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Jess Moore criticises the Liberal Party

Posted by on Aug 09, 2010 | Leave a Comment

Jess Moore has criticized the Liberal Party for buying advertising that targets people searching her name on the internet.

Jess Moore was in hot search early today. While searching the name of any candidate from the seat, south of Sydney, users faced the sponsored links that directed the user to a Liberal Party website. This all fake advertise suddenly disappear due to Jess Moore’s claim.

Moore is a well-known community activist who is national coordinator of the socialist youth organization Resistance.

Lebanese community leader and anti-war activist Saeb Ali has also endorsed Moore.

Chalmers was the first woman to head the South Coast May Day committee. Keogh is the secretary of the Maritime Union of Australia Veterans southern branch, of which McBride is assistant secretary. Arrowsmith is a founding member of the Illawarra Labor History Society.

A paid advertisement which says “can appear above and to the right of organic search results” is accepted by Google.

Ms Moore said, “The Liberal Party is using its resources to stifle democracy.”

She said, “They are brazenly putting forward how undemocratic this system is by using the immense resources they have, resources a candidate like me do not have, because I’m not sponsored by the big end of town.”

“They are brazenly doing something incredibly undemocratic.

“There is no question the major parties, who are able to use their money in many different ways, whether it’s TV ads or buying up links on the internet, have a ridiculously unfair advantage when it comes to elections.”

Liberal Party links were appearing when users searched his name on Google at the weekend South Australian independent candidate for Mayo Bill Spragg complained.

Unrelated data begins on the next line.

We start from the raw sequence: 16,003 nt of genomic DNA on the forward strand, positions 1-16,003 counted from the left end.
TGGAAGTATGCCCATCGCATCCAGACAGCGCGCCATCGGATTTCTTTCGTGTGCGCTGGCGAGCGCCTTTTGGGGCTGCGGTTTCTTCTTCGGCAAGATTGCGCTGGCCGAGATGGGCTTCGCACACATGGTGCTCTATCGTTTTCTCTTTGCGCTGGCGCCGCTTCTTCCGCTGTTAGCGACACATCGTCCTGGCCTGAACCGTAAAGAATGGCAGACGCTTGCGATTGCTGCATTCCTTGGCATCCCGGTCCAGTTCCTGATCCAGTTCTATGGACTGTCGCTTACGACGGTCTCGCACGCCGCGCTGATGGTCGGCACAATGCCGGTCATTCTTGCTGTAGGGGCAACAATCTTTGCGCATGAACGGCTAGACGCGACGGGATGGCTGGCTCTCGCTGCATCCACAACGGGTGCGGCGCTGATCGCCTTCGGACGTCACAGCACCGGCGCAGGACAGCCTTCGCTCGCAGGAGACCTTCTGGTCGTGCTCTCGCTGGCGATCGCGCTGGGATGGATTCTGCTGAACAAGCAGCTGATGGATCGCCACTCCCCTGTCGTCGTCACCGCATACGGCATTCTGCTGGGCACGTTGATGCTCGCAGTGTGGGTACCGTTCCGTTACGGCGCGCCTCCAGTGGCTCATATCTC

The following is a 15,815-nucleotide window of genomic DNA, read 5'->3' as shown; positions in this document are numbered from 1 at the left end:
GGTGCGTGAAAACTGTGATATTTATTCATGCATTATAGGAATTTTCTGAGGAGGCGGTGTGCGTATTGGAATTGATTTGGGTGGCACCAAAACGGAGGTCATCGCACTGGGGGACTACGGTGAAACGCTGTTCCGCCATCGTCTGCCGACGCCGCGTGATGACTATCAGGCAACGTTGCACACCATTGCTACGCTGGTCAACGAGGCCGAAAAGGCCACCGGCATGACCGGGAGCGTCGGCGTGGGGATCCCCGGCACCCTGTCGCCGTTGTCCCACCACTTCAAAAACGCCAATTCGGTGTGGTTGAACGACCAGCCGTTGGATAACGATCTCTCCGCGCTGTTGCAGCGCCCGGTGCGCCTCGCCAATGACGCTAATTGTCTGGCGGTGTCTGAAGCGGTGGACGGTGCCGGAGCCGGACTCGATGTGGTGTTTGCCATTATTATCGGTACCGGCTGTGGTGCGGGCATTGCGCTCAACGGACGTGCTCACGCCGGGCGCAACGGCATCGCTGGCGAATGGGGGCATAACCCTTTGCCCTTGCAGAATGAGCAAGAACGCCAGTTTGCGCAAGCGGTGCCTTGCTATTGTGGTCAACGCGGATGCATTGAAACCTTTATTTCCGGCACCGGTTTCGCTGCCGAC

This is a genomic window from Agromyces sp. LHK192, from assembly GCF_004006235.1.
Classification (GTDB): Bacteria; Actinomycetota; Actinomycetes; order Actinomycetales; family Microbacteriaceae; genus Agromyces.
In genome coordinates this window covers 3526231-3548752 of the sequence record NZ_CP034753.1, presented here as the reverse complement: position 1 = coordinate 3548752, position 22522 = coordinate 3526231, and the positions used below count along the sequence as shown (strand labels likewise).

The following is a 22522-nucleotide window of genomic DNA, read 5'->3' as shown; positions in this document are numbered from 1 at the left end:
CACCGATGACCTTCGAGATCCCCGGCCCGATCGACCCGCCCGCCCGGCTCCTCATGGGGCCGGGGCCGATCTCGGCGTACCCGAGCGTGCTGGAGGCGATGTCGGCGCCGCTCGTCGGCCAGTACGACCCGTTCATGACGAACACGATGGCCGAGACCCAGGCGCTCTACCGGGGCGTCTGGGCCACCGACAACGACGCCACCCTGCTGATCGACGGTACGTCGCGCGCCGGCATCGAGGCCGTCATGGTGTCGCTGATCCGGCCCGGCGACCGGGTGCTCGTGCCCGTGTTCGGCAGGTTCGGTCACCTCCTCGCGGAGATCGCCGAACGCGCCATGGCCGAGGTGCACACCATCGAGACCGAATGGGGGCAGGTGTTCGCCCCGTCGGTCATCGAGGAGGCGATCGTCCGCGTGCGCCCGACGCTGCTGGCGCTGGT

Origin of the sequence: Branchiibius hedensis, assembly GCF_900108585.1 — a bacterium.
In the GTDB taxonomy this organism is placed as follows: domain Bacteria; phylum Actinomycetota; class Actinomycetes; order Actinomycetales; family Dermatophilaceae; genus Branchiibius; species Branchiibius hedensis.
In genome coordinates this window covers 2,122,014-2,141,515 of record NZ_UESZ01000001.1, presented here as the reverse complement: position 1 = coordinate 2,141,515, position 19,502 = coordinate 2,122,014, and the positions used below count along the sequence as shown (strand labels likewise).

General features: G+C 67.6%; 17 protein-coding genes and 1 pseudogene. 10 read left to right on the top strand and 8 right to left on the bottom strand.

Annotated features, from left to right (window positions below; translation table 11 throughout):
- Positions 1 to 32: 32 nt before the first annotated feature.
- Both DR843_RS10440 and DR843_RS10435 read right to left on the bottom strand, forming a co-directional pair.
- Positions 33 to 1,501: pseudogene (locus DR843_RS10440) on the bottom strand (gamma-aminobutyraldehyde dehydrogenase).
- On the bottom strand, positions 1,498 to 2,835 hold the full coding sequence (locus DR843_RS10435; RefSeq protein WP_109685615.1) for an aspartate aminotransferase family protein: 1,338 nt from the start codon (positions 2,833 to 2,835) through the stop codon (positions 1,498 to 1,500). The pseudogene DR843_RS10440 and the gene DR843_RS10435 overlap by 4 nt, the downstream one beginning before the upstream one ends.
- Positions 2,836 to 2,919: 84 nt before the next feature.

The ads was described as part of a grimy tricks campaign by Mr Spragg.

A Liberal spokeswoman said, “The party is trying to get its message out to as many people as possible and that it is essential to advertise online.”

Information technology expert Jeff McQueen said, “Online search advertising is relatively cheap and easy to do.”

He said “For the kinds of keywords you are talking about you are talking about a few cents per click.”

“You only pay for the traffic when somebody clicks on the link – that’s the way Google advertising works. So the Liberal Party probably isn’t spending very much money at all.”

Moore said she was “incredibly humbled” by this support, as the veteran activists “have tirelessly been at the forefront of struggles for workers’ rights, women’s rights, Aboriginal rights and other social justice issues.

Moore said, “Changes that put people before profit universal healthcare and education, the 40-hour work week and the right to vote for Aboriginal people were not gifted to us, but won by the trade unions and social movements.”

“I’m proud to stand with veterans of such campaigns to carry on the tradition. They never gave up and they inspire future generations to carry on the struggle to put human need and the planet before corporate greed.”

The socialist campaign in Cunningham is starting to gather steam. Nearly 60 volunteers are helping with letterboxing and other activities.

Despite being a safe Labor seat, there is a growing openness to political alternatives because of disillusionment with state and federal Labor governments.

Greens candidate George Takacs is also running a strong campaign. The seat was won by the Greens in the 2002 by-election, but lost back to Labor in 2004.

Moore has spoken at a range of “meet the candidates” events, including those organized by the Australian Services Union, the Illawarra Teachers’ Association and the Wollongong Undergraduate Students’ Association.


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